Poem 65 I love, but there will still need to be more editing, the end is a little flat and the delivery, though better than before, could be whittled a bit more.
Poem 65. There are so many revised versions to this poem. Most of them were lost on my notes from college as a result of poor organization. Could I go back I would make 2 changes to my poetry plan as a student:
1 – be more organized and diligent about revising in the moment and not waiting until the assignment or the book is due.
2 – take the time to gather all of the drafts so that changes could be tracked and I could maybe go back if I got stuck.
There was something desperate and fast about college poetry classes. Most of them had only a few assignments, so when push came to shove I stalled them to be more studious in classes like science – ugh.
As a result there was a rush at the end. Not only were there all sorts of papers with all kinds of hand written notes but there was no time to collect them together. When we were at the end of a deadline I was more inclined to just turn out the best poem I could as it was, so inevitably, the versions were lost.
All that feedback, all that middle drafting, just gone. What a shame. If I could go back I would always have saved them, maybe scanned them, maybe made notes on all the suggestions. This poem was a class workshop poem, an assignment poem, a submission poem, so the feedback was diverse and well thought out, and now it is lost to the universe, hopefully I recycled it.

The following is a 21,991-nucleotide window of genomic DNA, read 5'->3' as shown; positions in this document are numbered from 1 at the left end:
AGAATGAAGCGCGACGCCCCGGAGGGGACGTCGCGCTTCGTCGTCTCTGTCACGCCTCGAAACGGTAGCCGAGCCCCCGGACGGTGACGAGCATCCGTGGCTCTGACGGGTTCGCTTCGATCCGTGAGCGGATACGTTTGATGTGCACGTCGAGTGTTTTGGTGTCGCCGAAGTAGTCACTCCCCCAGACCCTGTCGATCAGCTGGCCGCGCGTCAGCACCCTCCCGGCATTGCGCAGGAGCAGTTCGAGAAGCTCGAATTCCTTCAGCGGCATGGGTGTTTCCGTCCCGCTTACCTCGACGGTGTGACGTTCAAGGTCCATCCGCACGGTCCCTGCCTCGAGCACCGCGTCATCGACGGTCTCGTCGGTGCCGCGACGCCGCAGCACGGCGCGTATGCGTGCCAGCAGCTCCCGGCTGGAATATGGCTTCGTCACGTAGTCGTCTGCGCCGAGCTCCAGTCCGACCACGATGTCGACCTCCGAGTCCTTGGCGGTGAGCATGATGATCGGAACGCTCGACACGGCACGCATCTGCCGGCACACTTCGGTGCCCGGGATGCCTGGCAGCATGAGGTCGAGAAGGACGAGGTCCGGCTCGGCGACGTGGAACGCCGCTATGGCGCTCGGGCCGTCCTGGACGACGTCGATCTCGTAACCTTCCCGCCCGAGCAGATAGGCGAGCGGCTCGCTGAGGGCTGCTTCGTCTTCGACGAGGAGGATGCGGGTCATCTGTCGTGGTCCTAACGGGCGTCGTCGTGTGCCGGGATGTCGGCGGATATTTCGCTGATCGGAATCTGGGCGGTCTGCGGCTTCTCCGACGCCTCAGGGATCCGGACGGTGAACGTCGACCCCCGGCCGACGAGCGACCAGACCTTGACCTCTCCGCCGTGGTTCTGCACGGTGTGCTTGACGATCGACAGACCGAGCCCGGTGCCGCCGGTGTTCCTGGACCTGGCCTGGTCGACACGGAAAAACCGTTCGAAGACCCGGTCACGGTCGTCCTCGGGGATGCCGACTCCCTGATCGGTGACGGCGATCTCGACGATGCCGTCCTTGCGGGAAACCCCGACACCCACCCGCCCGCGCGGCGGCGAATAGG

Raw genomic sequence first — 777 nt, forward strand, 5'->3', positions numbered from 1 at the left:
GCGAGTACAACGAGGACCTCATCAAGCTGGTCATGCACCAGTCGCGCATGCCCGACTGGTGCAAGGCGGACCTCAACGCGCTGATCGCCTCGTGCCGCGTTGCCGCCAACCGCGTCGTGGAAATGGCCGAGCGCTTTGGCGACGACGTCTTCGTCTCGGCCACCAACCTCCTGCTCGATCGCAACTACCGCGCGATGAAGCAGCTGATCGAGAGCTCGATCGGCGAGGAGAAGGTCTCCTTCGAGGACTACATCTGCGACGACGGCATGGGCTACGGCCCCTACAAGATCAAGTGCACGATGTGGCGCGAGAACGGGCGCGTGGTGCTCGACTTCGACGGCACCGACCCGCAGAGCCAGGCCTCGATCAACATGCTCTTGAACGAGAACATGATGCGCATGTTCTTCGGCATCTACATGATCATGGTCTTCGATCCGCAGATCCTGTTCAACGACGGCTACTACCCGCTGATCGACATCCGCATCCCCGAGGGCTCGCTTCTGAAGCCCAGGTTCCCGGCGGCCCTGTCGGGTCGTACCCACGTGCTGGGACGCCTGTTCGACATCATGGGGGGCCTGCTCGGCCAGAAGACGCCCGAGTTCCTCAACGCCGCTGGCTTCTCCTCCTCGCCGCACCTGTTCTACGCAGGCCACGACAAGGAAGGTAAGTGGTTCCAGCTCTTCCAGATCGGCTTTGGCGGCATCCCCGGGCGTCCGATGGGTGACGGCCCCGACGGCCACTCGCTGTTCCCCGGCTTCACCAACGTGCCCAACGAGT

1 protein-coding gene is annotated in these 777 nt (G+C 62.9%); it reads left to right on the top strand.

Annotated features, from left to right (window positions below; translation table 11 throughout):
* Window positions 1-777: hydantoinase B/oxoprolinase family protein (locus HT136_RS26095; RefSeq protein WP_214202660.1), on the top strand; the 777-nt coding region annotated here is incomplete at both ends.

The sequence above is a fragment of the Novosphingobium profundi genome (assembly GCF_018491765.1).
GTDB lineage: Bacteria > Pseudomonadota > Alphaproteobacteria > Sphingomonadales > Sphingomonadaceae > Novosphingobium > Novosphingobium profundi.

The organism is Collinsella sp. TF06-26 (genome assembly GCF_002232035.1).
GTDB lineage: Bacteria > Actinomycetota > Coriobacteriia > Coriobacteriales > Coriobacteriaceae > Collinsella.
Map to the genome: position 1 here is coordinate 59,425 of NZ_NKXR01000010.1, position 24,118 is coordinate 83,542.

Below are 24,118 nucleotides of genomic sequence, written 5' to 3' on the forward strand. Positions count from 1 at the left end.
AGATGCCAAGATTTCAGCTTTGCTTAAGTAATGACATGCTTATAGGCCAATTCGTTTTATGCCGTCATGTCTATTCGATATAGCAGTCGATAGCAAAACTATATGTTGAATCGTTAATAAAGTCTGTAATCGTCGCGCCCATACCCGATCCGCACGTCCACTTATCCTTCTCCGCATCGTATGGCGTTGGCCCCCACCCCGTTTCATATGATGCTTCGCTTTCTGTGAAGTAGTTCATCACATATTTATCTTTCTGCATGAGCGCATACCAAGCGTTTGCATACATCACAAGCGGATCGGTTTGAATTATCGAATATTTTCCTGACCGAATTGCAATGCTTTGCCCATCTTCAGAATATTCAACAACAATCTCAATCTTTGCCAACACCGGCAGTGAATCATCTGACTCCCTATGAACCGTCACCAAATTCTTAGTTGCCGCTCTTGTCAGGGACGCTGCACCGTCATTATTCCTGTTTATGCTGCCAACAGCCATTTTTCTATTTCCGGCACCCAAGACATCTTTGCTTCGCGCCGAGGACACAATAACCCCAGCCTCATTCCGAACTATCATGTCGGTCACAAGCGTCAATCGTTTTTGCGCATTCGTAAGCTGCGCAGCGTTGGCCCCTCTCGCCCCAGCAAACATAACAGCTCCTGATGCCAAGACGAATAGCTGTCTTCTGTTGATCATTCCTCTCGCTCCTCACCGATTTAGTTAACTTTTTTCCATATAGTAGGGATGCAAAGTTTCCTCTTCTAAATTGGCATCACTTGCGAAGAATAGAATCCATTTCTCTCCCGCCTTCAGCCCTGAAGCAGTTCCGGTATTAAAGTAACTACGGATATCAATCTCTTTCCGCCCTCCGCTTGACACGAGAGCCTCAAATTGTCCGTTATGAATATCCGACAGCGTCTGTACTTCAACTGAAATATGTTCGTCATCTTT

That doesn’t make this version any better or worse than it might have been. Nothing is lost that is not regained eventually, as an artist I believe this with all of my heart. This is just less pensive. Less thought out, less considered. As a poet of process I like the idea of feedback and connected drafting. For me, this poem feels a little like the progression of humans over time. All these missing links and no way to really reconnect them, only thoughts and ideas on what might have been between.
Poems with lots and lots of drafts have a more complicated process that might bet lost if organization is not a priority. For me, the lost drafts are a casualty of my former messiness. For now, the poem is better than ever despite any lost versions. The poem will be whatever it wants to be eventually, as long as we all keep editing, those drafts will be a shame but not a tragedy.